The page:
A couple of doors down from Club Blu, where a young man and a 14-year-old boy were killed while attending a teen party, shop owner Idis Edouard hoisted a rod above his head to gently move a girl’s blue dress aside.
“The bullet was there,” he said, pointing to a spot on the ceiling. “And there. It shattered that window.”
The pock-marks were from another mass shooting, not connected to the club, a couple of years ago. Both shootings remind Edouard, a Haitian immigrant, that the city he has called home for several decades may be increasingly unsafe. In the past year, there have been at least six shootings in the area, a place known more for its stunning Gulf beaches than for gun violence.
Police have not released a motive, saying only that it wasn’t terrorism. Three persons of interest were booked on unrelated charges.
Eager to show concern about the violence, officials opened a fund to assist the families. The TOGETHER Fort Myers Fund had raised over $10,000 by Tuesday afternoon, said Sarah Owen, president and CEO of the Southwest Florida Community Foundation.
The foundation has always been ready to respond to natural disasters, but creating a fund for shooting victims is new, Owen said.
“There’s this general feeling in the community that everybody’s heart-broken, feeling like, ‘What can we do?'” Owen said.
In Fort Myers, a string of shootings started in September, with seven people suffering gunshot wounds during four separate shootings over a seven-hour period. A shooting during a zombie festival in October killed one person and wounded five others. In March, four people survived a shooting at a park.
Overall, crime in Florida has been on the decline, as Gov. Rick Scott noted during a news conference Monday.
“The positive is we are at a 45-year low in our crime rate. The negatives — I can’t imagine this happening to any person in our state,” he said.
But while overall crime might be down, violent crime in Lee County for 2015 spiked more than 6 percent compared with the year before.
There are about 700,000 people in the county and about 74,000 in Fort Myers, which is home to a palm tree-lined downtown and spring training for the Boston Red Sox and Minnesota Twins. In Fort Myers, about 55 percent of the population is white and 32 percent is black. Most of those at the club were African-American.
Club Blu is located in central Fort Myers, within city limits. It’s not in the highest-crime neighborhoods, but business owners and residents say the area has changed. Once a sleepy retiree community, Lee County has gone through rapid boom-and-bust cycles in recent decades.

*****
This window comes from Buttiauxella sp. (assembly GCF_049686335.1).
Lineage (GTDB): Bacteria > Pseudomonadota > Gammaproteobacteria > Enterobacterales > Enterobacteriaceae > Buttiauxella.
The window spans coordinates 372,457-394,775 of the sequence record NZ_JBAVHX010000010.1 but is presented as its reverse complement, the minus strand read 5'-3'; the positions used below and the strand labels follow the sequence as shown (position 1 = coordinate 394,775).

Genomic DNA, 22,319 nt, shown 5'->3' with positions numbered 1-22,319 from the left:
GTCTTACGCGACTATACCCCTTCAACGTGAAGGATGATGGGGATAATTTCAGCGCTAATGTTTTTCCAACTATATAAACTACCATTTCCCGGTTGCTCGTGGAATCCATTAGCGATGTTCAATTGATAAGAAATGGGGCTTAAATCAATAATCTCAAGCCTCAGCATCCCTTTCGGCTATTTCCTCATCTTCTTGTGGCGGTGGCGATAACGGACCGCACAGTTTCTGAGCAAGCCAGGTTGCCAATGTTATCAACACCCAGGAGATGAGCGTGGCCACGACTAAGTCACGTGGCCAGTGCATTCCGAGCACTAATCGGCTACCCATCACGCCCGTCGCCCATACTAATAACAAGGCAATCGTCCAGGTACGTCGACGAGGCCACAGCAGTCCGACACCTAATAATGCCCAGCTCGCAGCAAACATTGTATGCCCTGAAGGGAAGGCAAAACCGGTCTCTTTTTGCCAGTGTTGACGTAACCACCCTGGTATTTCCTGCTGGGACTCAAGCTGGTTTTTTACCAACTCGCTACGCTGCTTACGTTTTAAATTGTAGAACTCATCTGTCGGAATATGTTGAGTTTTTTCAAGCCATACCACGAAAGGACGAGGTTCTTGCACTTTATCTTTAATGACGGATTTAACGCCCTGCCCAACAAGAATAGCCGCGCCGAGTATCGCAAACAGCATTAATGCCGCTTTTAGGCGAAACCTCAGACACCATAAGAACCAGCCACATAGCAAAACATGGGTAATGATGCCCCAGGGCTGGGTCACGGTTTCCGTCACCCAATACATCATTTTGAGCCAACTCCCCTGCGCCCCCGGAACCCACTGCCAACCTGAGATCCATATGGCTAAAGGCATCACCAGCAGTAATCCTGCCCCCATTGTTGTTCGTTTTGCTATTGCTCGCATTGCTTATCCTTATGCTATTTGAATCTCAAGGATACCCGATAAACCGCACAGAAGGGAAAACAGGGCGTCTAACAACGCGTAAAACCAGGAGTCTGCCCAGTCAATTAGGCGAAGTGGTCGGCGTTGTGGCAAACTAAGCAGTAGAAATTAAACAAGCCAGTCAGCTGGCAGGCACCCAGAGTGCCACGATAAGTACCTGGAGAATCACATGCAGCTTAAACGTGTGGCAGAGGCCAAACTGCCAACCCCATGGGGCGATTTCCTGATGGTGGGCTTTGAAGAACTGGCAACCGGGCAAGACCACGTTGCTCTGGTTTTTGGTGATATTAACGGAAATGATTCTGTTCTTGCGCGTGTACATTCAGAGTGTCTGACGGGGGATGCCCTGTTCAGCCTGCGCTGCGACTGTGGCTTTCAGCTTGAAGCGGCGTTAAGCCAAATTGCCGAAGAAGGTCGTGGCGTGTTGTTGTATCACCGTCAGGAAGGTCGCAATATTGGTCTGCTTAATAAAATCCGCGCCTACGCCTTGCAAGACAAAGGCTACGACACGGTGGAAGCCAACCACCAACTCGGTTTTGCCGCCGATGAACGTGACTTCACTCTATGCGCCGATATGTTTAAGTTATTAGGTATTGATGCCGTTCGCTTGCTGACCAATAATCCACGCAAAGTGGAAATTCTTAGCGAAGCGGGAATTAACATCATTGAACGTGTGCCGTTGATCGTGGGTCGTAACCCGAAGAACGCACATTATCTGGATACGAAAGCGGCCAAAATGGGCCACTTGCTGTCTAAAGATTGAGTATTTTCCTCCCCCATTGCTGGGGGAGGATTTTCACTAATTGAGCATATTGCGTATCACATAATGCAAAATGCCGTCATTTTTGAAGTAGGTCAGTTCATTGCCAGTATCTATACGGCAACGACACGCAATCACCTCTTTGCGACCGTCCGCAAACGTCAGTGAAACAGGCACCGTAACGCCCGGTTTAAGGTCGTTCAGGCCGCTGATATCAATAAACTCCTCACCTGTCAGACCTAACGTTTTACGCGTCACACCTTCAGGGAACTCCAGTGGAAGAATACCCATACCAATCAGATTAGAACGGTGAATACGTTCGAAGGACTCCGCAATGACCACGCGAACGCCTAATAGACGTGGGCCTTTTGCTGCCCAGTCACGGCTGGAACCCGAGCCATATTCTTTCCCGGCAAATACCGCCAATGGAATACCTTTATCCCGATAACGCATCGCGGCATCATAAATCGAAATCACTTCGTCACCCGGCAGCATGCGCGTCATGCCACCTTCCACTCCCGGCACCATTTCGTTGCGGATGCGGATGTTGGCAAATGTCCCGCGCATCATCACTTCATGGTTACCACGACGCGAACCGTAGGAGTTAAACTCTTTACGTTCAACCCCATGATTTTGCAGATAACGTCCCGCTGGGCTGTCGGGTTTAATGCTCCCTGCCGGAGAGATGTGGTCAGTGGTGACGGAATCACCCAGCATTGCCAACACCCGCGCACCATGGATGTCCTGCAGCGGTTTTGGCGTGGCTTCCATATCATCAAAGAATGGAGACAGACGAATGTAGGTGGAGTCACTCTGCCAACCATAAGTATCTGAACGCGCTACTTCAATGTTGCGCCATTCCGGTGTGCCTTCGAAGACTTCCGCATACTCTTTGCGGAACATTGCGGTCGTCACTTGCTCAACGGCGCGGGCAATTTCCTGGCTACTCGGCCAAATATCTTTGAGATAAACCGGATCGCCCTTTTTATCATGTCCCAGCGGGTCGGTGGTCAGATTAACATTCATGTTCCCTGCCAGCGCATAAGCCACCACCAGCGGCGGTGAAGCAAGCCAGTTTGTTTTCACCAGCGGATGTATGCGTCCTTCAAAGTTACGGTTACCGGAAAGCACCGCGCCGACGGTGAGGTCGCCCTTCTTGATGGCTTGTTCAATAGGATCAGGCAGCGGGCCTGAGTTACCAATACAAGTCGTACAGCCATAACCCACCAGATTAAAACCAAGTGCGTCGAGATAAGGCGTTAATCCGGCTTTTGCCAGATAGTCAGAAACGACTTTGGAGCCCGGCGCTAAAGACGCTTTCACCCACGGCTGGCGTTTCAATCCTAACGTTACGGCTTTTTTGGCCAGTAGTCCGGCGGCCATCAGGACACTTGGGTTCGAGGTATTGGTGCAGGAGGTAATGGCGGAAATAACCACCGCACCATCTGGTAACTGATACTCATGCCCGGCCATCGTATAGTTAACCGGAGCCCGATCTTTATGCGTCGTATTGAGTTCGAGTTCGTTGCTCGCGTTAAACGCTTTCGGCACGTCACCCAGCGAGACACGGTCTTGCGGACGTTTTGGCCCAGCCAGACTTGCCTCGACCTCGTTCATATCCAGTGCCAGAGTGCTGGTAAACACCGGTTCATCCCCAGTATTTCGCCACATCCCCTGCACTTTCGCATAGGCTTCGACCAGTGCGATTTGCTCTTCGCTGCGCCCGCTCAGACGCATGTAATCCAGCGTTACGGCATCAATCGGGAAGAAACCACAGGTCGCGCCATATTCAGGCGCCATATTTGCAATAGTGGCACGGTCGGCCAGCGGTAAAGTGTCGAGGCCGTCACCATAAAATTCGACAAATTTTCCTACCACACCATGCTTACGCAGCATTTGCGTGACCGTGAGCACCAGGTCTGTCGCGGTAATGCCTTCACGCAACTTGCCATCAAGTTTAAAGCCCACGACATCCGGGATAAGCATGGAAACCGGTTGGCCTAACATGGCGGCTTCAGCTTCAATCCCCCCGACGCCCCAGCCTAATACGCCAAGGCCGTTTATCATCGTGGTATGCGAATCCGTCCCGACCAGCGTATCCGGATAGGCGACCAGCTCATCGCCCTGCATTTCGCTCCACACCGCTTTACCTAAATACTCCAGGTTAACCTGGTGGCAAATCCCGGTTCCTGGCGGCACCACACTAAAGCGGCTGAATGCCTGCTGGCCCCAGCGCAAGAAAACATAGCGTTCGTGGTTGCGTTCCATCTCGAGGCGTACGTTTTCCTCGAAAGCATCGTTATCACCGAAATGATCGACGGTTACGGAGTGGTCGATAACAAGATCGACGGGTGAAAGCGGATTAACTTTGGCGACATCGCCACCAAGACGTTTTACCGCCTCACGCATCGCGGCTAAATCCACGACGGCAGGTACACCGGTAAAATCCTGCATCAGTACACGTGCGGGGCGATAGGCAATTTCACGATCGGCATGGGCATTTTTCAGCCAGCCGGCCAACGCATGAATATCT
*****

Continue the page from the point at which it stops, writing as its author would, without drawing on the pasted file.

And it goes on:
“This used to be the main corridor of business,” said Richard Lawrence, an employee of a plumbing parts store that’s located next door to Club Blu.
Car dealerships used to dot the area, but when the county grew, so did the businesses. The dealerships and other stores left the area a decade or two ago for more advantageous locations further south. Stores in strip malls, such as the one home to Club Blu and the plumbing store, were left half empty. Former dealerships turned into churches.
Lee County was among the hardest hit in the nation for foreclosures during the recession, and with the foreclosures came unemployment. Over the years, drugs and gangs have crept in — although locals aren’t exactly sure if one had to do with the other.
“A lot of this stuff you read about Fort Myers, it’s drug- and gang-related,” the 63-year-old Lawrence said. “I’m an old guy, and I gotta tell you, in my day, you might have people fight. But you didn’t shoot people. Now, they just don’t value life.”
Lawrence questioned why a teen night would be held at a nightclub, or why parents would allow such young children to be out that late.
Unemployment, a lack of education and easy access to guns are all part of the problem, said pastor William Glover of Fort Myers.
“We have to move away from the idea that this is a single issue problem,” he said. “Like most of the social issues we’re dealing with, there’s no single solution.”
On Tuesday, the national television live trucks had vacated the strip mall’s parking lot, leaving only the local stations. A makeshift memorial with flowers and stuffed animals had sprung up on a planter outside the entrance, and a garbage can overflowed with journalists’ empty plastic water bottles and Starbucks bags.
Authorities called in police cadets to comb the parking lot for clues, and under a hot Florida sun, they fanned out past the two signs at the entrance to the strip mall. One was a “space for lease” sign, while the other read: “We come to you: concealed weapon permit.”